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Aldrich: Despite cooler temps, fishing good

POSTED: December 6, 2008 5:00 a.m.

The temperature of Lake Lanier is in the mid 50’s and the lake is clear to slightly stained. The lake’s level is around 1,051.2 feet or close to 20-feet below the normal full pool of 1,071 feet. The Chattahoochee River is stained. Check generation schedules before heading out to the river at 770-945-1466.

Bass fishing has been off and on with the colder-than-normal temperatures.

There is a massive amount of bait in most off-the-creek mouths. Bass never stray very far from their food source, so if you find the bait you should find the fish.

I spend a lot of time idling around and looking at my Humminbird 797c side finding unit, watching for natural signs like gulls feeding or fish breaking the surface.

It is important to remember that, just like us this Thanksgiving week, the bass are also feasting.

As it’s been over the past month, several methods are producing this week. Some anglers are targeting deeper fish while others are doing well fishing shallow.

The spots get active during the day and they can be as shallow as five feet or as deep as 40 feet.

Use jigging spoons, jigs or Zoom finesse worms on a No. 2 Gamakatsu Drop Shot Hook and a Ú-ounce sinker for the deeper fish. Try a jerk bait or other moving lure for the shallower fish.

SPRO has a new jerk bait called the Mc Stick that works very well in cold weather and Hammond’s has plenty in stock. Cast this lure to the banks and work it back with a jerk-and-pause retrieve. For some reason spotted bass will come out of deeper water to eat a jerk bait, and the strikes can be explosive!

I have also been catching some magnum spots that are feeding below the striper schools.

Most people would rather catch stripers but not me.

I throw a « Rooster Tail, SPRO Buck Tail or a jigging spoon to where we see stripers swirling on the surface. Cast your lure past the schooling fish and let it sink to the bottom. This is where the spotted bass will be waiting on wounded baits fish to flutter down for an easy meal.

You can also catch bass and stripers from the banks. Try to find the deeper banks that change from clay or sand to rock.

Live bait or lures will both work well for your shore-bound anglers.

Lake Lanier continues to demonstrate that it is one of the best freshwater striper fisheries in the world.

The stripers have been biting great this Thanksgiving week so get out with your family and enjoy some awesome fishing.

Here’s a tip: You should be able to find the fish by watching for sea gulls that are diving on bait.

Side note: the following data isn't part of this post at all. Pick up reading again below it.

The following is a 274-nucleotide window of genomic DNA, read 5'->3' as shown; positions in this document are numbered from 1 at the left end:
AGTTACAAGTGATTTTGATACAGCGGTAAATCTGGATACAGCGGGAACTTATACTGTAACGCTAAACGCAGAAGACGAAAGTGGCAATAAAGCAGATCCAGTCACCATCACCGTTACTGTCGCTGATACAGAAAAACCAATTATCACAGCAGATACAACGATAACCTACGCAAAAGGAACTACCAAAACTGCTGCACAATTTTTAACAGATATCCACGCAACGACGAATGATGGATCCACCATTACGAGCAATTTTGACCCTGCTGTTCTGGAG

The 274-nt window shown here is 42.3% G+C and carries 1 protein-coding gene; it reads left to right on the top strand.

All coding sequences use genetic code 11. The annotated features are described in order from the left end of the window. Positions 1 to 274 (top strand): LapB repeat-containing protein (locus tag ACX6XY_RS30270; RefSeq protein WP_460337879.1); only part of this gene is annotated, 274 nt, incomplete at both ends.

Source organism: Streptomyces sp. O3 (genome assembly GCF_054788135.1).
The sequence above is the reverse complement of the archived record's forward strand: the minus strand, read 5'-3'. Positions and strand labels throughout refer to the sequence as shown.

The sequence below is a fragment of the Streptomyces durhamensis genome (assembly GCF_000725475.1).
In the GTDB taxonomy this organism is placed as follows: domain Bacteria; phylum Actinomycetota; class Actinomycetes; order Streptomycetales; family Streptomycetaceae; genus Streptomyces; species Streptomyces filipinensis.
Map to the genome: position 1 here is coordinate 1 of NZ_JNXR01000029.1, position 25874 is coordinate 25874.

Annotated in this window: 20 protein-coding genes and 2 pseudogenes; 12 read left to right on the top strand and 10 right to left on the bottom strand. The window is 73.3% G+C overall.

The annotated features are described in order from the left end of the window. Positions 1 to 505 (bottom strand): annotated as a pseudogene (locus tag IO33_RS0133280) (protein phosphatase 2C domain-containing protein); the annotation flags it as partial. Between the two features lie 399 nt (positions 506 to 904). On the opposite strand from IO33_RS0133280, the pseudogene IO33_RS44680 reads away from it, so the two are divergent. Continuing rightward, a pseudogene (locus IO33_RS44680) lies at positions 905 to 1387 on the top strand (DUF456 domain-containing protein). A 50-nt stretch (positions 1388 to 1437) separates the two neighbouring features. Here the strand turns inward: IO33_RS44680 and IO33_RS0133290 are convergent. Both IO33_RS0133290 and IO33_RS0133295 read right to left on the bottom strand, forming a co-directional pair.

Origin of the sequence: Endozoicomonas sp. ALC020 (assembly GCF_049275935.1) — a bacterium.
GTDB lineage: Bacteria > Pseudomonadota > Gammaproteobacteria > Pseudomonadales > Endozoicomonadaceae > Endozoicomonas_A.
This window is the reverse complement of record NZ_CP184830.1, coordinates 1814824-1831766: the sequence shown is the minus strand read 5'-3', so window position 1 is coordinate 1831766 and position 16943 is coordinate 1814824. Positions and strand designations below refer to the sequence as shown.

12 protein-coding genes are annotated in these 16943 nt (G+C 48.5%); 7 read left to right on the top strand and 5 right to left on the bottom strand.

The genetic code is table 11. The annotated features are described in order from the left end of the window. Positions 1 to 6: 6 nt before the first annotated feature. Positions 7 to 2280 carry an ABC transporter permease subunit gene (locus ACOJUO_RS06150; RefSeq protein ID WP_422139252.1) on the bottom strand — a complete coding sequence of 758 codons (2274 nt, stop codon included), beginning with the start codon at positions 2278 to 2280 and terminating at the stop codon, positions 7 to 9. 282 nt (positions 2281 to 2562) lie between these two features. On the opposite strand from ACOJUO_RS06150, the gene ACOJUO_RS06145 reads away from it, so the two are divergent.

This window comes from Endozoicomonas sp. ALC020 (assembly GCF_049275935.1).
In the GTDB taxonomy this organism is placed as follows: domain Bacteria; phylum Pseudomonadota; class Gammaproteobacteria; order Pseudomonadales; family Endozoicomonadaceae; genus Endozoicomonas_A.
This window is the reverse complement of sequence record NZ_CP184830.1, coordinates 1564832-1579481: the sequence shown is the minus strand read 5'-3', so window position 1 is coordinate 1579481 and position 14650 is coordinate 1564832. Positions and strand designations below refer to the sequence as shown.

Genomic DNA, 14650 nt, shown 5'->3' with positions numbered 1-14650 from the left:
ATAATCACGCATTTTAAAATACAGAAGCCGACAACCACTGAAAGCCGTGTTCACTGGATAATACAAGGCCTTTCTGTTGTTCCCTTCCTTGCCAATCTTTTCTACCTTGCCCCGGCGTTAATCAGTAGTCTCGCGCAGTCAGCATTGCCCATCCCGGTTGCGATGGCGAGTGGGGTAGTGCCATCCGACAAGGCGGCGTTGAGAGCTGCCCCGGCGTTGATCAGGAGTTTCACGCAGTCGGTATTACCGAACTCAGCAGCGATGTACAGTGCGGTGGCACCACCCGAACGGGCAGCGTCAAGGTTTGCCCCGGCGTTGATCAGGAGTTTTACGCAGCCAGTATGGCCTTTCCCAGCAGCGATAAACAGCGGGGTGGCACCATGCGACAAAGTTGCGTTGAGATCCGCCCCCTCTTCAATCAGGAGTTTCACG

The gulls are God’s fish finders and they work for free! Gulls will chase bait driven up by stripers and loons. You can almost bet that there are feeding fish where you see gulls diving.

If fish are less active you will need to rely on your Humminbird Electronics.

Once you locate the stripers then cast SPRO Buck Tails or small spoons to where you see them schooling. Live trout on a flat line fished behind your boat will help increase your catches.

I also heard a report of one angler who is catching stripers by trolling a four arm umbrella rig behind his boat at 2.5 miles an hour.

If you are fishing from the bank try these areas which are usually good areas to explore in the colder months: Mary Alice Park, Holly Park, West Bank and River Forks. Bank anglers should also look for diving gulls.

The best bait to use is a live trout fished below a slip bobber. Other bait and lures are working well too.

Crappie fishing has a been little slower but they are biting for anglers who are patient.

Downline crappie jigs or minnows around docks or wood at around 20-feet deep.

Fishing under lights around the bridge pilings has been just fair.

The Chattahoochee River below the dam is very stained and trout fishing remains slow. You may catch a limit if you are patient using live bait or lures. There are other trout fishing opportunities available and Jeff from the Georgia Department of Natural Resources reminds us to keep in mind the delayed harvest trout fishing opportunities at Smith Creek in Unicoi State Park, Amicalola Creek at Highway 53 just west of Dawsonville, and the Chattahoochee River DH section in northwest Atlanta (75/285). Thanks for your input Jeff!

Eric Aldrich is a part time outdoor writer, bass fisherman and is sponsored by Humminbird, SPRO, Gamakatsu, Tru Tungsten and Hammonds Fishing and Boat Storage. Reports are based on personal experience and permission from a close network of friends. He would love to hear from his readers so please email him at esaldrich@yahoo.com or visit his new Web site at aldrichfishing.com. Remember to take a kid fishing!



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